This pattern has taken some tweaking to get it to you in good condition, but I think it's ready for everyone to try! I wanted to think of a small and relatively quick sewing project, and for some reason the first thing that came to mind were slippers, in the style of Tom's shoes, which are absolutely adorable.
My favorite part of this slipper is that is so easy to customize and completely change the look. You could use burlap and lace trim together (lined, of course, or else it would be itchy!), quilting cotton and ric rack, piping and a thick woven...any style would work with this. You can make it for tiny feet, toddler feet, any size feet. You can definitely make it your own.
What you'll need:
- A yard a fabric should be enough for two slippers
- A yard of trim
- Coordinating thread
- Pins - flat head or glass head would work best, for ironing and sewing (plastic heads melt in the iron, round heads get caught under my presser foot.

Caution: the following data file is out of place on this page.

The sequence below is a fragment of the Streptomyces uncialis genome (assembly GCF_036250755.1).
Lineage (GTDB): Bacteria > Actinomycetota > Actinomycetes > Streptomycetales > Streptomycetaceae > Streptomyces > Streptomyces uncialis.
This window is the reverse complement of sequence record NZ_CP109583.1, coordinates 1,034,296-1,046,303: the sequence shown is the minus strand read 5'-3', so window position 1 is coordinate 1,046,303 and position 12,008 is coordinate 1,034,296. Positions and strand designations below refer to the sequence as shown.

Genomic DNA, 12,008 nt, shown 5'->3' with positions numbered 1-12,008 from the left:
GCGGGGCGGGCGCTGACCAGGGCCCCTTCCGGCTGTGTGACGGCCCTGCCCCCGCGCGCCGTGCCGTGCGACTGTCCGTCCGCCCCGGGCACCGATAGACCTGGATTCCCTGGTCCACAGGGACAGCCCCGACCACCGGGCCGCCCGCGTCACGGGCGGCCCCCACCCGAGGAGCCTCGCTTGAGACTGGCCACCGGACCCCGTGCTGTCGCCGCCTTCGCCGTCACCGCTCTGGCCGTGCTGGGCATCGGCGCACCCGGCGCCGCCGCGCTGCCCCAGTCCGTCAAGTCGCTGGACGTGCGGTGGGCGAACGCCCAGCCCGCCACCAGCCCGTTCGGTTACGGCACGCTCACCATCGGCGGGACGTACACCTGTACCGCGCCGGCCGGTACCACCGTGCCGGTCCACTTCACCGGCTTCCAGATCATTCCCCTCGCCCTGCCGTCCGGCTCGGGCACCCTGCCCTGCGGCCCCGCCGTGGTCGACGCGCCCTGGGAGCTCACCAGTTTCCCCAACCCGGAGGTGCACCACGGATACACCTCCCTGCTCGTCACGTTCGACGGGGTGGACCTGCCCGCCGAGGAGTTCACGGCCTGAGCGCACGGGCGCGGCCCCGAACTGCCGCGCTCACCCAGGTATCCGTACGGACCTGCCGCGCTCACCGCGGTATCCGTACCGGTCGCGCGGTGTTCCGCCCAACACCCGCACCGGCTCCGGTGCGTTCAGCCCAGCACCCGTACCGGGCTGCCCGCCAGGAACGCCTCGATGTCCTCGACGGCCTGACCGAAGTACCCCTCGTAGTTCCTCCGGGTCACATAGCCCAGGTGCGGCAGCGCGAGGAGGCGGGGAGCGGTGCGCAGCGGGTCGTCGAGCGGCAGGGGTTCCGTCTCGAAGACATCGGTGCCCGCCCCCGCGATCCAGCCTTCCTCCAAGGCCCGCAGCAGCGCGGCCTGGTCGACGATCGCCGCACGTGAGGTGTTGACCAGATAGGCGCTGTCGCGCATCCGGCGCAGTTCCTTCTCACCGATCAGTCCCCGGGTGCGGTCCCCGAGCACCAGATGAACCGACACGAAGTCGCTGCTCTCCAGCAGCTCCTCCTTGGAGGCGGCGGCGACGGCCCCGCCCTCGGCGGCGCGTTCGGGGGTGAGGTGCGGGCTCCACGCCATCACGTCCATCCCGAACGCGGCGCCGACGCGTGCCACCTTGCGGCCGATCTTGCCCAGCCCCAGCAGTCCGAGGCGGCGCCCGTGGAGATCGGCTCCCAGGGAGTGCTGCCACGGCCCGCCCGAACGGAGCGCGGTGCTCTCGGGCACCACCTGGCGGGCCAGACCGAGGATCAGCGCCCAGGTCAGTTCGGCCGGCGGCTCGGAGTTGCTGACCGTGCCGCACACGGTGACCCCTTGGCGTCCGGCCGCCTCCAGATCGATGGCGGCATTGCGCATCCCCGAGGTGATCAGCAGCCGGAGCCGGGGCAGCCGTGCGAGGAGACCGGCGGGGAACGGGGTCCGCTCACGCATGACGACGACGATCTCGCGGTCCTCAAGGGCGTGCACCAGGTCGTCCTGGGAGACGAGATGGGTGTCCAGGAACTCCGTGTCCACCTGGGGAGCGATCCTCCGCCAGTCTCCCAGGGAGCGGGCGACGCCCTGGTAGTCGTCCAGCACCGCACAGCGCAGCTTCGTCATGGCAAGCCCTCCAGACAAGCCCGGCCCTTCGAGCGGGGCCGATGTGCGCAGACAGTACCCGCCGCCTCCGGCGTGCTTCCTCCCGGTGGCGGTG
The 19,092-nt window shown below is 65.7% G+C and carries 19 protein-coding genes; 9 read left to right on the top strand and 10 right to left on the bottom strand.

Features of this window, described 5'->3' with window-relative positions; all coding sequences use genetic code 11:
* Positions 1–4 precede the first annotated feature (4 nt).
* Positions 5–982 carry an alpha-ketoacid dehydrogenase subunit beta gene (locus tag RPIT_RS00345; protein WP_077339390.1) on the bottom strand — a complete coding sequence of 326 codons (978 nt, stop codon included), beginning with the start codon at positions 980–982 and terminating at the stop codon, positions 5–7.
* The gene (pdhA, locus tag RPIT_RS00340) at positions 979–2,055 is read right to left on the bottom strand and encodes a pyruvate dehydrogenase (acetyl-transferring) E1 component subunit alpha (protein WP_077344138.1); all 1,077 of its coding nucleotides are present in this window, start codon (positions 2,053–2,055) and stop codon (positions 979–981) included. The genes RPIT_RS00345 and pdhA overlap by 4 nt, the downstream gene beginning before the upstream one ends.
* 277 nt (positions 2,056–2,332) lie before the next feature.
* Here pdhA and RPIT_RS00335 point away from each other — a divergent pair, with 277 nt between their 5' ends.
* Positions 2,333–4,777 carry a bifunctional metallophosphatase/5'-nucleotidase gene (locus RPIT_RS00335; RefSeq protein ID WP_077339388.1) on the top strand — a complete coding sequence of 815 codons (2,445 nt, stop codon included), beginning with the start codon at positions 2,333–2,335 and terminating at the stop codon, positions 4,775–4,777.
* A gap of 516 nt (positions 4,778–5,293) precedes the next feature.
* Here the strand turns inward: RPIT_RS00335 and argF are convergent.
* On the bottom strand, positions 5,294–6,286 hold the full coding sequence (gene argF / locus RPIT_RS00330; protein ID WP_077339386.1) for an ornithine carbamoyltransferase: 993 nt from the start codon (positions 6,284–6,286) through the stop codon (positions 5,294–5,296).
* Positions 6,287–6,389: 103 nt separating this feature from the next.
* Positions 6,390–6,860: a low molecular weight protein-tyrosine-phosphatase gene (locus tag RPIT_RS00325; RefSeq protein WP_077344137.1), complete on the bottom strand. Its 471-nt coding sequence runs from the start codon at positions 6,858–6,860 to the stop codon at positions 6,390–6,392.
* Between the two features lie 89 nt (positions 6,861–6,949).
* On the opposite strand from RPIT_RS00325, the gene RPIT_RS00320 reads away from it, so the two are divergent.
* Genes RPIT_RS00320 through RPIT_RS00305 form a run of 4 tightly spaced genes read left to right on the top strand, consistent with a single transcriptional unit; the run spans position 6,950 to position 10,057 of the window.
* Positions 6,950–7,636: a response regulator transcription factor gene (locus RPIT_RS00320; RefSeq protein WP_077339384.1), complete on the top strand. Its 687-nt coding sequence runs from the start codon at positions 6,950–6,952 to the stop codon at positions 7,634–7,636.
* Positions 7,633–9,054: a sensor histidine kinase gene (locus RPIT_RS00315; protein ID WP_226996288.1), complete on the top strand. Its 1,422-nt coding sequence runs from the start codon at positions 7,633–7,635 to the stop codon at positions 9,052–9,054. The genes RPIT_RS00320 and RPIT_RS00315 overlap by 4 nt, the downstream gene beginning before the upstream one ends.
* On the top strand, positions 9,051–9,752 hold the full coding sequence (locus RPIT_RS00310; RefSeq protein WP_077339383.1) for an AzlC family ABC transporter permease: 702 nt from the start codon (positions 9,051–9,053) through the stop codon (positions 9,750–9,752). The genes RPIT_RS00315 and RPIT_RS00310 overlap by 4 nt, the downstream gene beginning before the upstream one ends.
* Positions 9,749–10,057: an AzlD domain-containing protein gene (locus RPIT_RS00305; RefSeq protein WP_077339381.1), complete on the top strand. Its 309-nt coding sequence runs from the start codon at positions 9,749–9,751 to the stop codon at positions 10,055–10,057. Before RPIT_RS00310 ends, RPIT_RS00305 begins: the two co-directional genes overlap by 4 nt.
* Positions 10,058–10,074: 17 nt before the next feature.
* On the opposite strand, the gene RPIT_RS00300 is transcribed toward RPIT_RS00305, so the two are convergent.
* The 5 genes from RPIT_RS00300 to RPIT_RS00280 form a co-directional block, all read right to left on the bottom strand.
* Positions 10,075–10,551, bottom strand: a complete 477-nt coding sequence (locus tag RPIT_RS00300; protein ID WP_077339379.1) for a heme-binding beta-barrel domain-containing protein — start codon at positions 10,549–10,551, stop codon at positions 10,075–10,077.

- iron/ironing board
- tracing paper - I use Swedish Tracing paper (you can find on Amazon), but any paper will work
- clear ruler
- fabric measuring tape
- fabric markers and a pencil
Here's what you do:
Make your pattern:
- The Enlarged Foot
- Trace your foot on a piece of tracing paper
|Just a good excuse to show off the new socks my MIL sent yesterday.|
- Next, use your ruler and every inch or less, make a dot 1/2" outside of your "foot"
- Connect all your dots, essentially enlarging your foot by 1/2" all around.
- Cut the Enlarged Foot out.
- You only have to trace one foot unless your feet are a drastically different size, since you can flip the foot pattern over.